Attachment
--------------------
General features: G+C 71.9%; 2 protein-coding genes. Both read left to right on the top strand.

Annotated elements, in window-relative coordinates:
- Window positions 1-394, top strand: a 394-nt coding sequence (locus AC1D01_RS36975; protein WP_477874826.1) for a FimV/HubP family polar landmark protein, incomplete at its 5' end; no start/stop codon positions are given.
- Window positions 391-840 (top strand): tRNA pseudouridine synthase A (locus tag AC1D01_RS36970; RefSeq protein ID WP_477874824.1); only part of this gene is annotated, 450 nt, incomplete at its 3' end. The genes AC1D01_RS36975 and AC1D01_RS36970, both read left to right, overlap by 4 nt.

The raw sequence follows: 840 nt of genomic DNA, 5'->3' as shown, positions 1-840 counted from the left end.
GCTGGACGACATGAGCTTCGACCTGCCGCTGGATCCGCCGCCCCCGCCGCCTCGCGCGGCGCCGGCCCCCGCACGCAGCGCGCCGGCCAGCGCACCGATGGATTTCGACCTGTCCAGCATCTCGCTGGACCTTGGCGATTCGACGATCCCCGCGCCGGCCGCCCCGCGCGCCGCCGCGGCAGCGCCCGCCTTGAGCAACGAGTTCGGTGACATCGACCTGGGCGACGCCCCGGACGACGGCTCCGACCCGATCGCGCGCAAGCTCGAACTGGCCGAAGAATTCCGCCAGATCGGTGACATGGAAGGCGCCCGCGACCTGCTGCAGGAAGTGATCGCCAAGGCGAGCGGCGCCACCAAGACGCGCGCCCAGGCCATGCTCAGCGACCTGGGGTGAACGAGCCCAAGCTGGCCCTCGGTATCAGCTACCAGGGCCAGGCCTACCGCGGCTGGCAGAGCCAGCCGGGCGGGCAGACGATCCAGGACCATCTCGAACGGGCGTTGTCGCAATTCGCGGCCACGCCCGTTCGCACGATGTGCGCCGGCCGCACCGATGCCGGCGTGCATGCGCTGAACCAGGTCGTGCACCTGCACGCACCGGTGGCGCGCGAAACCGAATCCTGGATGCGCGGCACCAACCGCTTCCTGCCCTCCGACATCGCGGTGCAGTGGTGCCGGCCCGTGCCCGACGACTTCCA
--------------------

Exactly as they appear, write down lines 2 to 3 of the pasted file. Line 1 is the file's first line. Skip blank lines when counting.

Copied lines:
Annotated elements, in window-relative coordinates:
- Window positions 1-394, top strand: a 394-nt coding sequence (locus AC1D01_RS36975; protein WP_477874826.1) for a FimV/HubP family polar landmark protein, incomplete at its 5' end; no start/stop codon positions are given.